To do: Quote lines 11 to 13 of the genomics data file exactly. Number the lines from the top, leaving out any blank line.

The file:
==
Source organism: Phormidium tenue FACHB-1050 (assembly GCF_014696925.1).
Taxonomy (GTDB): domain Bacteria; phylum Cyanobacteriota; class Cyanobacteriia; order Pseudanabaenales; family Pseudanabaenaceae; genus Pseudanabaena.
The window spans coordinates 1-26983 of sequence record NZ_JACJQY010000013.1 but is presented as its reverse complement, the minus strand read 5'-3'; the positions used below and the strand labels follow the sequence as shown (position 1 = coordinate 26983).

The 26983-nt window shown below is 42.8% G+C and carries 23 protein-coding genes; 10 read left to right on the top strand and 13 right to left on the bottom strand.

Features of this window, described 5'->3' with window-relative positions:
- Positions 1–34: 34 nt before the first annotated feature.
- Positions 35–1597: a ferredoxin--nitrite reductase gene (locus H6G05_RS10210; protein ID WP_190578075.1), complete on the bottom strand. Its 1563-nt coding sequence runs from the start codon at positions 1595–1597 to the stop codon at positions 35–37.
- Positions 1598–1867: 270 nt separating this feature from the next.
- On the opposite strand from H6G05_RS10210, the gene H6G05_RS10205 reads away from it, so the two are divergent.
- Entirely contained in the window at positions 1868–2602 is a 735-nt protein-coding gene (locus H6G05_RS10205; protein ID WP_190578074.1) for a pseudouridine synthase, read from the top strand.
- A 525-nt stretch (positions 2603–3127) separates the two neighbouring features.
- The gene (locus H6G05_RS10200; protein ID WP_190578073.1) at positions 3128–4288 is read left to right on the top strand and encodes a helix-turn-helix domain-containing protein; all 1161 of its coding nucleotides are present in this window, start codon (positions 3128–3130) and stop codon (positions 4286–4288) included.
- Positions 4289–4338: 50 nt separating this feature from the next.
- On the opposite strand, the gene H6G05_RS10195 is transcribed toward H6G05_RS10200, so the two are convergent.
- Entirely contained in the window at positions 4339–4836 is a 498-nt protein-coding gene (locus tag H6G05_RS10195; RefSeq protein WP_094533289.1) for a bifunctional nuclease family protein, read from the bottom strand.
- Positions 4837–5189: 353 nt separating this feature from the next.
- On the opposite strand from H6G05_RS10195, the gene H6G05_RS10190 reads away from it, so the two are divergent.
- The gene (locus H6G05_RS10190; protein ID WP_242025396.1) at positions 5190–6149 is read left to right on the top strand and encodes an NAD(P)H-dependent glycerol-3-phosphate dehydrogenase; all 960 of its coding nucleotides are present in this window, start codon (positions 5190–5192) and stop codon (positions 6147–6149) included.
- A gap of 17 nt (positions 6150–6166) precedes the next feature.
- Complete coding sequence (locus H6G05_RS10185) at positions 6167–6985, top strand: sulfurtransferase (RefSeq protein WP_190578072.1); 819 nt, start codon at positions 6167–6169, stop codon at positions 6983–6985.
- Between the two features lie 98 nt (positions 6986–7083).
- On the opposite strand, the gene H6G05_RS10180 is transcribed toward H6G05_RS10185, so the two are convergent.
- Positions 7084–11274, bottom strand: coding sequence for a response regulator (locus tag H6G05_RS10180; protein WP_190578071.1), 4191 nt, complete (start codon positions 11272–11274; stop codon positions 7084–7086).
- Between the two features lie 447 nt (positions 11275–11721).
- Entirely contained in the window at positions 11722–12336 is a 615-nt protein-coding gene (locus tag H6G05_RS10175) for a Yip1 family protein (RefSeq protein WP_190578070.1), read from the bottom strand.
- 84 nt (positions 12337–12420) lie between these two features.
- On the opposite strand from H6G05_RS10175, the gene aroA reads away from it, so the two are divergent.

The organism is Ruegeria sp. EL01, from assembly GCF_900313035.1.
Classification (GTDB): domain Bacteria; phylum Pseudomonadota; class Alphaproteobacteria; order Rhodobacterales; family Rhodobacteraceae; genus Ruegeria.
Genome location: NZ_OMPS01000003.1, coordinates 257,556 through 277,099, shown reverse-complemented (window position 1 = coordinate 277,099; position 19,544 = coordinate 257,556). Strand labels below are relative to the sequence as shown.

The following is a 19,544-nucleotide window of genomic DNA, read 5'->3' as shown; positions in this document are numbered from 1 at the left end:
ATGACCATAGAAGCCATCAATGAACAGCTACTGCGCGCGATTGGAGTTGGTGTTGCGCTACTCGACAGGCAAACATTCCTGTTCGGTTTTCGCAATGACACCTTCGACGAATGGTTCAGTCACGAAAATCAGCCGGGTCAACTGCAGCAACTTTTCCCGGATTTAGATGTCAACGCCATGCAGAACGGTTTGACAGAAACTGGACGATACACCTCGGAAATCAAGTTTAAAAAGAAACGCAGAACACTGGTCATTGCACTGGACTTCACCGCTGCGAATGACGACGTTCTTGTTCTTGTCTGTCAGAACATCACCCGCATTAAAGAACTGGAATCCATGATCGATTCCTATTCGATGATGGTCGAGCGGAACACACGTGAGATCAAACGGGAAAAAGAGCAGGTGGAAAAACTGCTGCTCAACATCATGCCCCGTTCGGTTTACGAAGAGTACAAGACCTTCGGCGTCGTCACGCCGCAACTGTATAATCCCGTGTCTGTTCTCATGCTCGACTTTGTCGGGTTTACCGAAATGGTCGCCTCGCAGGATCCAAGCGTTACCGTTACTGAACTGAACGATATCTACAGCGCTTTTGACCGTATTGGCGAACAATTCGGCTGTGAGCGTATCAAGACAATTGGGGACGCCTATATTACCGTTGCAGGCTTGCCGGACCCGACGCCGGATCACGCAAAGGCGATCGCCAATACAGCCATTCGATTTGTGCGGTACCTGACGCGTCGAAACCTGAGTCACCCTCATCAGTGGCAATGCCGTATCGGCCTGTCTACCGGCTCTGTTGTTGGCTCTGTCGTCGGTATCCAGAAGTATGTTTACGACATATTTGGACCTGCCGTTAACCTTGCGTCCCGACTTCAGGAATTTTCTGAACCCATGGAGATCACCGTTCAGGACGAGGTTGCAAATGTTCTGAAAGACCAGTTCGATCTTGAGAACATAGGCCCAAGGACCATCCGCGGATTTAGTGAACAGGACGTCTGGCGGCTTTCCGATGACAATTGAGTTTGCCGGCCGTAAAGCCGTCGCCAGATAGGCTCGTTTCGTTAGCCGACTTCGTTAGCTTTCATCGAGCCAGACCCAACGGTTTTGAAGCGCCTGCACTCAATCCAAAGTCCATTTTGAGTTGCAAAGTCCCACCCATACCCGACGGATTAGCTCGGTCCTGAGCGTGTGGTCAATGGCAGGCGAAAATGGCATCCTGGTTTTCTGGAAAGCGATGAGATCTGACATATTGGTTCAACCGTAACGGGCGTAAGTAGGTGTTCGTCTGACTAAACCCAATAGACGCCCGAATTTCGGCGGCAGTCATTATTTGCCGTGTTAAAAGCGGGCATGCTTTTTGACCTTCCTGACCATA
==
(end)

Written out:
- A 525-nt stretch (positions 2603–3127) separates the two neighbouring features.
- The gene (locus H6G05_RS10200; protein ID WP_190578073.1) at positions 3128–4288 is read left to right on the top strand and encodes a helix-turn-helix domain-containing protein; all 1161 of its coding nucleotides are present in this window, start codon (positions 3128–3130) and stop codon (positions 4286–4288) included.
- Positions 4289–4338: 50 nt separating this feature from the next.